$21 million Texas rail infrastructure project; Sasol’s nearly complete in Lake Charles; BASF expands 3D printing business

Our pick of the latest petrochemicals news you need to know

Port Freeport is launching a $21 million project to improve supply chain efficiency in Texas.

$21 million rail infrastructure project launched in Texas

James Construction began construction on the first phase of the Parcel 14 Rail Development project at Port Freeport in Texas. The rail infrastructure is expected to be fully operational by July 2018.

Part of the port's long-term strategy, the $21 million rail project is designed to enhance land-side accessibility and supply chain efficiency for the U.S. Gulf petrochemical industry.

Parcel 14 is a 250-acre site near the Brazos River Diversion Canal. The site will be developed into a multimodal industrial park offering warehouse facilities for plastic resins packaging, cross-docking activities and distribution centers, the company said in a press release.

Union Pacific Railroad will offer manifest train service at the site.

“In addition to adding rail capacity to Port Freeport’s infrastructure portfolio, the new rail facility will enhance our partnerships with area industry, and will be the first step in future connections to the Texas International Trade Corridor," said Port Executive Director and Chief Executive Officer Phyllis Saathoff.

Sasol’s Lake Charles Chemicals Complex nearly complete

Sasol’s Lake Charles Chemicals Complex in Louisiana is nearly 75% complete, the South Africa-based producer said in a call with reporters this week.

Sasol is planning a phased start-up beginning in mid- 2018 for the Complex, which includes a 1.5 million tonne/year ethane cracker and six downstream chemical facilities.

The company said it expects to remain within its previously revised $11 billion budget. When the financial investment decision (FID) was announced in 2014, estimated costs were $8.1 billion, but the company changed those numbers in 2016.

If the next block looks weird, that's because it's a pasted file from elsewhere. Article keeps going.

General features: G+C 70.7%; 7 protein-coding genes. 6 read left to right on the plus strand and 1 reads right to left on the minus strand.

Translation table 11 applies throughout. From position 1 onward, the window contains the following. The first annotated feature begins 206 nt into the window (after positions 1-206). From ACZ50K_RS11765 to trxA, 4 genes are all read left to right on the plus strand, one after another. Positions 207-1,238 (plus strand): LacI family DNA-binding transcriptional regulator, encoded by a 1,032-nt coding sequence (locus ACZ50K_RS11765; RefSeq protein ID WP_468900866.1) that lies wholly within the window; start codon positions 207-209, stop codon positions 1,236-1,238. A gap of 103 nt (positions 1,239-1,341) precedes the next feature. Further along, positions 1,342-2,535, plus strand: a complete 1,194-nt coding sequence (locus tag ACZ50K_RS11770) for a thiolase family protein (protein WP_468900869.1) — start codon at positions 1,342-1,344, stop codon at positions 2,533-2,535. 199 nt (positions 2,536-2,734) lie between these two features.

BASF expands 3D printing business

BASF acquired 100% of Netherlands-based filament producer Innofil3D BV, part of an attempt to push into the business of 3D printing materials. A purchase price was not disclosed.

Innofil3D specializes in customized filaments used in some 3D printing.

BASF recently established a new company to focus on 3D printing. The subsidiary, BASF 3D Printing Solutions GmbH, will focus on additive manufacturing materials, system solutions, components and services in the field of 3D printing. The subsidiary opens for business in September.

Mexico’s shale-rich Burgos Basin opens to private investment

Mexico’s national energy ministry opened the onshore portion of the Burgos Basin, a shale-rich basin in northeastern Mexico, for natural gas exploration and development by private companies, the U.S. Energy Information Administration (EIA) said.

This is the first time non-state entities have been offered access to the Burgos Basin for development since the creation of the national oil company Petróleos Mexicanos (PEMEX) in 1938.

PEMEX initiated exploration activities in the Burgos Basin in 1942 and it has discovered some 227 fields. 

Source: U.S. EIA

Many reservoirs in the Burgos Basin have low permeability and high decline rates typical for tight formations, which require significant investment from PEMEX to maintain or increase production.

Production from the Burgos Basin accounted for 15% of total natural gas production in Mexico in 2016, and the basin holds the largest undeveloped shale resources in the country.

The Mexican government is planning to open more acreage in Burgos and other shale basins to private companies before the end of 2018.